Informed Attractiveness: Mrs. Fitzgibbons gushes over Claire, saying that she hasn't seen skin so clear and unblemished on anyone else over eight years old. Yes, Claire has beautiful skin, but we can see that nearly every other character has equally clear and unblemished skin.
Les Yay: Geillis and Claire have a bit of this, certainly evident during their witch trial, when both Claire and Geillis are willing to die for one another. Claire even has a way out if she just claims Geillis corrupted her, but she can't bring herself to do it. Geillis then saves Claire by confessing to witchcraft and corrupting Claire. While the angry mob carries her away Jamie is able to run away with Claire.
Mexicans Love Speedy Gonzales: Averted. While the show isn't disliked in Scotland, it is far less popular there than it is in other places (particularly North America). This is in large part because despite the fact that it is set in Scotland, most Scots still consider it to be an American show, and it isn't nearly as large a part of the modern Scottish cultural consciousness as shows such as Still Game, Limmy's Show, or Burnistoun.
Name's the Same: Geillis Duncan, a Scotswoman, shares her name with a real Scottish historical figure who was also accused of witchcraft. Her confession under torture in 1590 naming other women as accomplices helped usher in British witch trials.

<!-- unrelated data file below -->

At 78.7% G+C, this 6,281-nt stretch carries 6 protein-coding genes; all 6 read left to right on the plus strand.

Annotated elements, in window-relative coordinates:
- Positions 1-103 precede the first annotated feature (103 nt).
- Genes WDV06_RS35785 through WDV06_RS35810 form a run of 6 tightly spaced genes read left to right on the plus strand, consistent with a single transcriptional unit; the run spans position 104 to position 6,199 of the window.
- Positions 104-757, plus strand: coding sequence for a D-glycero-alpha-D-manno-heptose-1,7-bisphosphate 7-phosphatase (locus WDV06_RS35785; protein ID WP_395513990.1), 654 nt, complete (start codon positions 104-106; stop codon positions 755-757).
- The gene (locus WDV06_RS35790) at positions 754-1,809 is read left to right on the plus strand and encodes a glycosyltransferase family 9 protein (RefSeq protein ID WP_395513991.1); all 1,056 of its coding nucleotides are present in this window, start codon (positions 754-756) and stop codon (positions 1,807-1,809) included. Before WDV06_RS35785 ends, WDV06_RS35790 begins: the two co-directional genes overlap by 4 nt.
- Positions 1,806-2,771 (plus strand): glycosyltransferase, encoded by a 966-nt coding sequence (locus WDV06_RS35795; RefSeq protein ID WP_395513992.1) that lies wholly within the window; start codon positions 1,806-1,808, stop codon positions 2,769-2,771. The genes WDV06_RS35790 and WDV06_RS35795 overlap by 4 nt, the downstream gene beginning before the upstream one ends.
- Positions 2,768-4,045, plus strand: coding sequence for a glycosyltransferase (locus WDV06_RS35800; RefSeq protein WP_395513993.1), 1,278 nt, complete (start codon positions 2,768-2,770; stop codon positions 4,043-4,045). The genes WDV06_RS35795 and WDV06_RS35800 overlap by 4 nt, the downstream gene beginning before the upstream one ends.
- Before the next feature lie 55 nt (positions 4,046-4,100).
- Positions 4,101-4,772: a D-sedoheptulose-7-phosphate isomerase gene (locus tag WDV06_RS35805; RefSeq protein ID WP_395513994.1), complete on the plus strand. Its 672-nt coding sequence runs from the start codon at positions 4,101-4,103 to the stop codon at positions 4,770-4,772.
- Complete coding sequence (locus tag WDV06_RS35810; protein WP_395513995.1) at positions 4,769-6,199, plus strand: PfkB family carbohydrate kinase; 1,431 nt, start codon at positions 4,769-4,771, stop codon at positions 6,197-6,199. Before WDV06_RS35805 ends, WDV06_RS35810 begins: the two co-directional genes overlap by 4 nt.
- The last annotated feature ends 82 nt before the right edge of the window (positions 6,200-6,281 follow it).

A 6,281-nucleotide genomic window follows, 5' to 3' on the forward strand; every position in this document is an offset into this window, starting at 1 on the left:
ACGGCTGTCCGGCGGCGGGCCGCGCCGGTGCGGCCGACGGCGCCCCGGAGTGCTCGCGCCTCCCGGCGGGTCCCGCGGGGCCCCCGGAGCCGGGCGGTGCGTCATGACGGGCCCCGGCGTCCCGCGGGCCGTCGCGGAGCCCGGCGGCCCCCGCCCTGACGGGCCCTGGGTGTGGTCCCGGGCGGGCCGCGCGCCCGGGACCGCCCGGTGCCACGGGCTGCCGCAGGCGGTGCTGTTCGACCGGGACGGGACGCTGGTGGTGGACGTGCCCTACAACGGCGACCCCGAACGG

Unintentionally Unsympathetic: A fairly large body of TV fans considered Claire to be this when she returns to Frank. This is in large part because Frank is given a major case of Adaptational Heroism in the show, while in the books he demonstrates sexist and racist views.
The Woobie: As of season 2? Frank. He has lost the wife he deeply loves for two year, refusing to believe that she left him for another man. When she gets back, she is firmly out of love with him, treats him coldly and Frank has to learn she's been another man's wife (and is pregnant by him). As a result, he stumbles out of the room and destroys everything in another room in clear grief and emotional anguish. It's very, very hard not to feel bad for the guy whose only crime seems to be not being a hunky Scotsman from the past.
Some Fridge Logic here: If Claire is cold against Frank upon her return, it is because she has a number of bad experiences with his strikingly similar forfather. To return to the affection of a spitting image of the man who has tried to rape her and worse, might be hard for her. Not that this is easy to explain, though.